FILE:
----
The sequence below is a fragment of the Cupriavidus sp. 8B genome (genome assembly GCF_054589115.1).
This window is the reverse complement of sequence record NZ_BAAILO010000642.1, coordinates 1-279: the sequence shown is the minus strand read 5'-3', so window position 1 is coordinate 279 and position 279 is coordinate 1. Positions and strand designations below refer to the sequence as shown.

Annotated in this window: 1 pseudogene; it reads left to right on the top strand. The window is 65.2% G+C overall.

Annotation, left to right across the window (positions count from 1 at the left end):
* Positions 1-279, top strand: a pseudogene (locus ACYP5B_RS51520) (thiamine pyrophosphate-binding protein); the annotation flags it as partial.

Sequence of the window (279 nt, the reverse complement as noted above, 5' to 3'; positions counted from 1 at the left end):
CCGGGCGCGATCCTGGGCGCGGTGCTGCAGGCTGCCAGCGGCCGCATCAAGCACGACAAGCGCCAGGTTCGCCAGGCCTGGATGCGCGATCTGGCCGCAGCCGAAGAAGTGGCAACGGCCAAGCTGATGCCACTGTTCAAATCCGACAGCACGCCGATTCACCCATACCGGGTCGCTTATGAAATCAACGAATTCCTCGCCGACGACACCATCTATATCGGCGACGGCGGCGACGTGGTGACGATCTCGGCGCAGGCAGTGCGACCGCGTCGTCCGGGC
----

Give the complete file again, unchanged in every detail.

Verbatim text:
The sequence below is a fragment of the Cupriavidus sp. 8B genome (genome assembly GCF_054589115.1).
This window is the reverse complement of sequence record NZ_BAAILO010000642.1, coordinates 1-279: the sequence shown is the minus strand read 5'-3', so window position 1 is coordinate 279 and position 279 is coordinate 1. Positions and strand designations below refer to the sequence as shown.

Annotated in this window: 1 pseudogene; it reads left to right on the top strand. The window is 65.2% G+C overall.

Annotation, left to right across the window (positions count from 1 at the left end):
* Positions 1-279, top strand: a pseudogene (locus ACYP5B_RS51520) (thiamine pyrophosphate-binding protein); the annotation flags it as partial.

Sequence of the window (279 nt, the reverse complement as noted above, 5' to 3'; positions counted from 1 at the left end):
CCGGGCGCGATCCTGGGCGCGGTGCTGCAGGCTGCCAGCGGCCGCATCAAGCACGACAAGCGCCAGGTTCGCCAGGCCTGGATGCGCGATCTGGCCGCAGCCGAAGAAGTGGCAACGGCCAAGCTGATGCCACTGTTCAAATCCGACAGCACGCCGATTCACCCATACCGGGTCGCTTATGAAATCAACGAATTCCTCGCCGACGACACCATCTATATCGGCGACGGCGGCGACGTGGTGACGATCTCGGCGCAGGCAGTGCGACCGCGTCGTCCGGGC